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  5. "Now you go from home."

"Now you go from home."

Translation:Nunc domo is.

September 2, 2019



This really is a weird sentence to translate. I suppose a natural English version would be something like "you leave home now" or "you now set out from home"?


It's just feels awkward to use "from" with "go," generally.

With "go," I want to use "to" or "toward." So, I'm more likely to include a destination than a starting point.

I'd more likely say, "You are leaving the house now."

Or just not mention the house, because it's probably ancient Rome, and no one had cell phones, landlines, telegraphs, etc. They're probably standing at least within shouting distance, so it's probably obvious where they are now. :)

"You are leaving now."


I think that you can You can also translate it by:
Now, you go away from home.
In this case, it's maybe more natural, as the "go" and the "from" are separated with a particle, (changing the direction of the move)?

I would need help to understand all the move verb in Latin. Venire, ire, etc, and their implied direction.

I know that venir, in French, is coming from.
And aller, is going to.

So, what about Latin? Venire and ire? And more verbs?
If they already have an implied meaning, when the preposition ab, etc, are mandatory or useful?


Would "nunc a domo is" work as well?


A very good question! It seems to be grammatically correct. But "domo" means "from home", while "a domo" means (you go) "from the house".


I don't understand why. Could you explain again?

if it means "from the house", it seems to me the same meaning than this sentence.


Normally you use ab/a + Abl to say, from where you come/go. This is called "Ablativus separativus". With words like domus, which have a locative (domi), you use the "Ablativus separativus" without a preposition. In this case "domo" has the meaning "from home". Please, excuse my bad English, my first language in school was Latin.


You must be over 2,000 years old then ... but thank you for the reply!


Now it makes sense, thanks!


You English is perfectly understandable! Thank you for the explanation.


This reminds me a lot of the discussion going on over at "Universitates non sunt iuvenes." https://forum.duolingo.com/comment/33836937

Duolingo is sometimes quite weird about sentences that really only seem to "work" in one language, but insisting that we translate so closely that the result is uncomfortable in the other language. As a "professional" linguist, I know how useful interlinear translations are and how helpful they are in understanding structural differences, but when they are the "result" of a translation rather than an intermediary stage, they just leave me feeling dissatisfied.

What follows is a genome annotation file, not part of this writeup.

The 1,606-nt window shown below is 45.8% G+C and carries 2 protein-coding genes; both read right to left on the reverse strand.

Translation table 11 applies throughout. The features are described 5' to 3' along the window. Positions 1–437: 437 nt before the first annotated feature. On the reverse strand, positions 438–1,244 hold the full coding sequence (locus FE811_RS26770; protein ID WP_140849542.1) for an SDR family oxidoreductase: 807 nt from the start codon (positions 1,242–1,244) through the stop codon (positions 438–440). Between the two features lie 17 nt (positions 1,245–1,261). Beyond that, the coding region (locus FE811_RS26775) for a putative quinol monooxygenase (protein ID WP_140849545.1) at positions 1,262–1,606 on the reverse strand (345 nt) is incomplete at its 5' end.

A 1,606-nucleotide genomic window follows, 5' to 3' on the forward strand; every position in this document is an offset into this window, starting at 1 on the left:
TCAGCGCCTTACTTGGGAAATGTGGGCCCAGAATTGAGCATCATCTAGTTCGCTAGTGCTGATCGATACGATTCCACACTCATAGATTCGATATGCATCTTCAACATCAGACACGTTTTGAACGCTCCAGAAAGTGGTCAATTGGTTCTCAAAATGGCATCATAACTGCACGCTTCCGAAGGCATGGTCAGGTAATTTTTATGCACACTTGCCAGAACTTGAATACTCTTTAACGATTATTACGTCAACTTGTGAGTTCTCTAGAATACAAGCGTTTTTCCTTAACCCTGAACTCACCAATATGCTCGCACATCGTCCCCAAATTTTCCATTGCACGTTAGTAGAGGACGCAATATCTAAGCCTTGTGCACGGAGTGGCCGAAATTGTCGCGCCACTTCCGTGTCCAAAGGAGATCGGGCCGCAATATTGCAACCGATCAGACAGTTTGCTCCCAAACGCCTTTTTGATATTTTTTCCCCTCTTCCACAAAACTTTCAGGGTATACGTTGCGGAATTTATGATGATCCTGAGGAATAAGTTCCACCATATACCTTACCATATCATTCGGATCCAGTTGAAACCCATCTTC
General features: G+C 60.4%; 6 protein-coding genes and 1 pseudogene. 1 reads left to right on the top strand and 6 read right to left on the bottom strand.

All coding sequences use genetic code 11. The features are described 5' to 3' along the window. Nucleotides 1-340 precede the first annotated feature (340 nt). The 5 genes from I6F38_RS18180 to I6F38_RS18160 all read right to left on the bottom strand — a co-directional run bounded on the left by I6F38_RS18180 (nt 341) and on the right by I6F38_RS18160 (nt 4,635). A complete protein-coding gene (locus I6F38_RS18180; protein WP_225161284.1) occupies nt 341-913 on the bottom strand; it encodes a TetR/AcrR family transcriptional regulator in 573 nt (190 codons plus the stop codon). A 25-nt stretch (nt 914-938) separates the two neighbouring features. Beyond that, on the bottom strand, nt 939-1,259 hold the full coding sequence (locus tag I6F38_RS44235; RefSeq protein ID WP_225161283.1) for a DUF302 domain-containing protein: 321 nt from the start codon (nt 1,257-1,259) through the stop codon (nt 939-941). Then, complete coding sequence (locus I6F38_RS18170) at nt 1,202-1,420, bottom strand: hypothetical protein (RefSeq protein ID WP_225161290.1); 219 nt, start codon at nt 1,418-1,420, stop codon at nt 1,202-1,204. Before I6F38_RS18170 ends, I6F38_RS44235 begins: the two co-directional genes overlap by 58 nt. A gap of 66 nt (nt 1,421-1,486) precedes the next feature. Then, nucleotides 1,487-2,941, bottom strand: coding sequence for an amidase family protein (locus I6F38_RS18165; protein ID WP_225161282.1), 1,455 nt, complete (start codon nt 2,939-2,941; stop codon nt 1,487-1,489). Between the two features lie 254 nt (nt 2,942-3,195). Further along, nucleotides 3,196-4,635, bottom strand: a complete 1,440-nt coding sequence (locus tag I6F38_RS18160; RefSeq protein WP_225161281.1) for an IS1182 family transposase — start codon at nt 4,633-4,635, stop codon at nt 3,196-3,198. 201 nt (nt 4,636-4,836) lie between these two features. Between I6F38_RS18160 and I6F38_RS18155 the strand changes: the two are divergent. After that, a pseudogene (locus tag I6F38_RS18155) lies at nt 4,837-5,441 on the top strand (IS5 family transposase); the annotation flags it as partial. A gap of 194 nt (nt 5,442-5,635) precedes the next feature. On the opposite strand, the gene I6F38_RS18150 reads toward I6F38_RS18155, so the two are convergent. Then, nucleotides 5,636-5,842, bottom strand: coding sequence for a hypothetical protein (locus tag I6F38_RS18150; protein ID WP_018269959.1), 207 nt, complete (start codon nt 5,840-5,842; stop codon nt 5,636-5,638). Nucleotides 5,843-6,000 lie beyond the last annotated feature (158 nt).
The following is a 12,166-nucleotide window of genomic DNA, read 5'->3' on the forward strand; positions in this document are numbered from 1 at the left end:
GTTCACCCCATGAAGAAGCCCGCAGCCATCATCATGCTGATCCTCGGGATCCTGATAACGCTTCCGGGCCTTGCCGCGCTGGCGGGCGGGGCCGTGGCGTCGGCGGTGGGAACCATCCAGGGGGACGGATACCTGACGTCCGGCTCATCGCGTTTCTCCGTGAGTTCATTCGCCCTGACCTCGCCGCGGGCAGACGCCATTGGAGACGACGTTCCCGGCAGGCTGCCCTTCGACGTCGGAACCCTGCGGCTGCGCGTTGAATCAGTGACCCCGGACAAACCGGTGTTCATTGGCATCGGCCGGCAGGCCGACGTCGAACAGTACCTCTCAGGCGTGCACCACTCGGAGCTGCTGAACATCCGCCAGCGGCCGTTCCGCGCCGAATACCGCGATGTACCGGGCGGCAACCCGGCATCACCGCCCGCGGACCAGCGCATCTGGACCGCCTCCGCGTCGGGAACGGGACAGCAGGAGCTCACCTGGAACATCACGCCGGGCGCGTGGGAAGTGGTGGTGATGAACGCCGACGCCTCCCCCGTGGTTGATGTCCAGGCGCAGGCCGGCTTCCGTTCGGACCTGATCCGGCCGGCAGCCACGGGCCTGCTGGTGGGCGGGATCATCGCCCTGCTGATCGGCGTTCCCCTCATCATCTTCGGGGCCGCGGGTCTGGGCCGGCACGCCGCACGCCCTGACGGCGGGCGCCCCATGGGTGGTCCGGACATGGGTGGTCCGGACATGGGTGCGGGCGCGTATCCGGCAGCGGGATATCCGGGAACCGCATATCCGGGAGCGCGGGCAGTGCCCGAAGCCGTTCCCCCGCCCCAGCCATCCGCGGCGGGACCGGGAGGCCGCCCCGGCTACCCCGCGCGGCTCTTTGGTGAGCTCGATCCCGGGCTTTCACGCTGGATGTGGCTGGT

Motion verbs in Germanic and Romance languages work quite differently with respect to attaching manner of movement and direction to their meaning, and this could be an interesting Duo lesson in and of itself (although probably not at this early stage of the Latin course :)), but as it is, this sentence is pretty awful.


Duolingo considers ‘Nunc domū īs’ to be a typo. In classical time, declining domus as per fourth declension was still, TtBoMK, the most common declension form. There is no way to specifically report this, except from selecting something else went wrong (which I did).


Why not nunc domo itis - plural?


Would 'tu domo is nunc' be considered correct?


Could it be "Now you go out of the house"?


I think you would need to use the verb 'exire' not just 'ire' to capture the meaning of your sentence.


As others say, the English translation is extremely awkward. It might be a literal translation, but it is not a comfortable one. US English speakers would probably use "come" rather than "go". It's much more natural.


In English you generally use come for leaving and go for «It’s motion towards!’ Sorry, too tempting. But anyhow: I go [to] x; I leave [x] or I’m coming from x.

  • 2606

Latin a vs ab is a bit like English a vs an. They're essentially the same word, but one form is used before a consonant sound and one form is used before a vowel sound.


I can't see the difference between"domo" and "domum". Can someone explain it to me?


When talking about movement:

domo is used for movement away from home : domo eo -> 'I am going from home'

domum is used for movement towards home : domum eo -> 'I am going home'

  • 2606

This should help -- A plain-English overview of what the cases are and how they work:
Latin cases, in English


Not a native English speaker, but "to go from home" definitely doesn't sound right to me.


Здесь есть кто-нибудь русскоязычный кто может по-простому обьяснить разницу между venio и eo? Потому что и одно и второе "идти" ...в чем разница?


Mogu govority tolko po angliskij: "eo" is "ja idu" ... "venio" comes from "приходить"


Как уже сказано выше: eo, инфинитив - ire, родственное русскому идти (смотри - it, itis, общий корень из праиндоевропейского); venio, инфинитив - venire, приходить. Вам должно быть известно из знаменитой фразы "veni vidi vici", приписываемой Юлию Цезарю - ПРИШЁЛ, увидел, победил (не просто шёл или ходил, а пришёл). Кстати vidi в этой фразе (1л ед ч наст вр act - video; инфинитив videre) родственник русского видеть.


domo is nunc - not accepted; Nunc domo is - is suggested instead. What? Seriously?


I believe 'nunc' is like 'sum', one of those words which must be placed at the beginning of the sentence. However, since I am a novice to Latin, I could be wrong.


"Nunc" does not need to go at the beginning of the sentence, and neither does "sum." (In fact, in my experience, "sum" is normally placed in the middle or end, and rarely at the beginning.)


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